Switzerland under fire over minaret ban

1st December 2009, Comments 6 comments

Switzerland confronted an international backlash Monday in reaction to a vote to ban new minarets.

Geneva -- Switzerland confronted an international backlash and charges of intolerance on Monday as Islamic nations reacted with anger to a shock vote to ban new minarets.

The Vatican joined in expressions of dismay after Sunday's vote for a constitutional ban on the construction of towers attached to mosques, while the government moved to assure Muslims it was not a rejection of their religion.

Some 57.5 percent of those who cast ballots supported the measure amid a high turnout, by Swiss standards, of 53 percent.

There was harsh criticism in Egypt, Indonesia, Lebanon and other Islamic countries while Pakistani religious groups condemned it as "extreme Islamophobia."

"Such an anachronistic referendum should not have been allowed to take place in these times," said Turkey's culture minister, Ertugrul Gunay.

The largest Muslim group in Indonesia, the world's biggest Muslim-majority country, condemned it as a manifestation of religious "hatred" but urged a restrained response.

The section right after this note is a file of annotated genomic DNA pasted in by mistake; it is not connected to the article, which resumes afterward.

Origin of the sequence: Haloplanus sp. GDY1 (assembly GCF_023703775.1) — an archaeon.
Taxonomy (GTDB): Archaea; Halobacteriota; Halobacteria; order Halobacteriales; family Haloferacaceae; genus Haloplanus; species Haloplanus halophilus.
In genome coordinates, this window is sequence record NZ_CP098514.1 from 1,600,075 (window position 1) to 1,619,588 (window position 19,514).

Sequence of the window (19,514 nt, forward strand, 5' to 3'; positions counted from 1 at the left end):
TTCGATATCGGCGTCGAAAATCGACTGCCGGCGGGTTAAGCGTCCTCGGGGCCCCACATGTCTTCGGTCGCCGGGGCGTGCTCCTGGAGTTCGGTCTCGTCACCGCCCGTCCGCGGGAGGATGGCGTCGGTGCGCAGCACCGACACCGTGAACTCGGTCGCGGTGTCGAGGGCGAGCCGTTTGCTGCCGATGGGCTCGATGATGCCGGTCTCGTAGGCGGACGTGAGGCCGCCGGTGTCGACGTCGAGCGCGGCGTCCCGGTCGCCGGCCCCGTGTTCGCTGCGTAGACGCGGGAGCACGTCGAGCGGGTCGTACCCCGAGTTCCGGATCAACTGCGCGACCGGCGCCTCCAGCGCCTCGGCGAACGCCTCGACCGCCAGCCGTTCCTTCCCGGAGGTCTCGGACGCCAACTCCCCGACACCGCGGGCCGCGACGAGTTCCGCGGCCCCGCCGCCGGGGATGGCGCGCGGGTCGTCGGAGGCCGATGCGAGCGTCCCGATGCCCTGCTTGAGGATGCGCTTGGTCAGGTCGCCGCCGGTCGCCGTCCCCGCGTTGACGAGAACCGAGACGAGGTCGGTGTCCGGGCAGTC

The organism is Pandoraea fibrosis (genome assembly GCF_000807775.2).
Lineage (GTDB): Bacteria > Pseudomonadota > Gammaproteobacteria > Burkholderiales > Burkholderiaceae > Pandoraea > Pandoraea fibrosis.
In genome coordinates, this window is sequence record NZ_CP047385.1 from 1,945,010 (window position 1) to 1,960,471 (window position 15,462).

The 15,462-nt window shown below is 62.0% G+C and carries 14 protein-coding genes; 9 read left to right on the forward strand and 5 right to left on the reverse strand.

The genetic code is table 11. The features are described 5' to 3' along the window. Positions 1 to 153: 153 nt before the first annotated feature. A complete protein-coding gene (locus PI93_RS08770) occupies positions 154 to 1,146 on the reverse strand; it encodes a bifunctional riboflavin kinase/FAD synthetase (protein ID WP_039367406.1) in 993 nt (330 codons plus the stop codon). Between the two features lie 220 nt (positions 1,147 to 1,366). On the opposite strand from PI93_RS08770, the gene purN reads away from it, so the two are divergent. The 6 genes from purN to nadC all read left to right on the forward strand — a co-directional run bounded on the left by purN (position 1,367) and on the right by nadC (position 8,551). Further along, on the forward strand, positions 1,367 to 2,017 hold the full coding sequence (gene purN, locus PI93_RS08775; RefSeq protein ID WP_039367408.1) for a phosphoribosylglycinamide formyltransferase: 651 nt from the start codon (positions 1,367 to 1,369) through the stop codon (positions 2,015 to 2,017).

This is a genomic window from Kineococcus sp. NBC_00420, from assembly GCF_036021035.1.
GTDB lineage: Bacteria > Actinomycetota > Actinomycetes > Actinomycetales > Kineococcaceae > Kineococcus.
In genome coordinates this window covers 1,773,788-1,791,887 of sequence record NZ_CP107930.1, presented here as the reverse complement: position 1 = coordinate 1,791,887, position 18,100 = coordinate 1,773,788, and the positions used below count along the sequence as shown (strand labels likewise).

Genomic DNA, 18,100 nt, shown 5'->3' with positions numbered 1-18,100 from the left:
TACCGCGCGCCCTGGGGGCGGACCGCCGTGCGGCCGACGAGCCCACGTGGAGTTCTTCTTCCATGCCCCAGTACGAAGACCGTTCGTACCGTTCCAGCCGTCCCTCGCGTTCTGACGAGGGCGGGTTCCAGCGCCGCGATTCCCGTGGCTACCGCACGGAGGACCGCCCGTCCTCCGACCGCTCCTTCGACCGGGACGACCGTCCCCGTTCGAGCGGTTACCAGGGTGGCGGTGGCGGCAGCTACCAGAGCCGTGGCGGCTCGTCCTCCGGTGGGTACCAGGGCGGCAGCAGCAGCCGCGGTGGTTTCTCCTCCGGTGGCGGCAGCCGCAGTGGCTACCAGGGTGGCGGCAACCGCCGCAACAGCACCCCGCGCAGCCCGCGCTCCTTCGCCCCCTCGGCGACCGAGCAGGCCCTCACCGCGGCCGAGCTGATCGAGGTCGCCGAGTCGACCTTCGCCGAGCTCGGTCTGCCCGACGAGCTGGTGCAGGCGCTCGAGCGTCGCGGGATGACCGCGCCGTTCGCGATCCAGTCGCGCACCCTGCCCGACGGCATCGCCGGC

"This is the hatred of Swiss people against Muslim communities," said Masykuri Abdillah, head of Nahdlatul Ulama which has 40 million members.

"They don't want to see a Muslim presence in their country and this intense dislike has made them intolerant," he told AFP.

The imam of Switzerland's biggest mosque, in Geneva, meanwhile called on the Muslim world to "respect, without accepting" the outcome and to avoid abandoning ties with Switzerland.

In an interview with AFP, Youssef Ibram nonetheless sharply criticised Swiss authorities for not intervening more forcefully in defence of religious freedom before the referendum began.

The message was echoed by Farhad Afshar, who heads the Coordination of Islamic Organisations in Switzerland.

"The most painful for us is not the minaret ban, but the symbol sent by this vote. Muslims do not feel accepted as a religious community," he said.

Muslims account for just five percent of Switzerland's population of 7.5 million people, and form the third largest religious group after the dominant Roman Catholic and Protestant communities.

The result went against opinion polls that had predicted a 'no' vote and surprised government ministers who had opposed the ban alongside the majority of Switzerland's political and religious establishment.

The government rushed to assure the country's Muslims that the outcome was not a rejection of Muslim religion or culture, and Foreign Minister Micheline Calmy Rey met ambassadors from Islamic countries to "explain."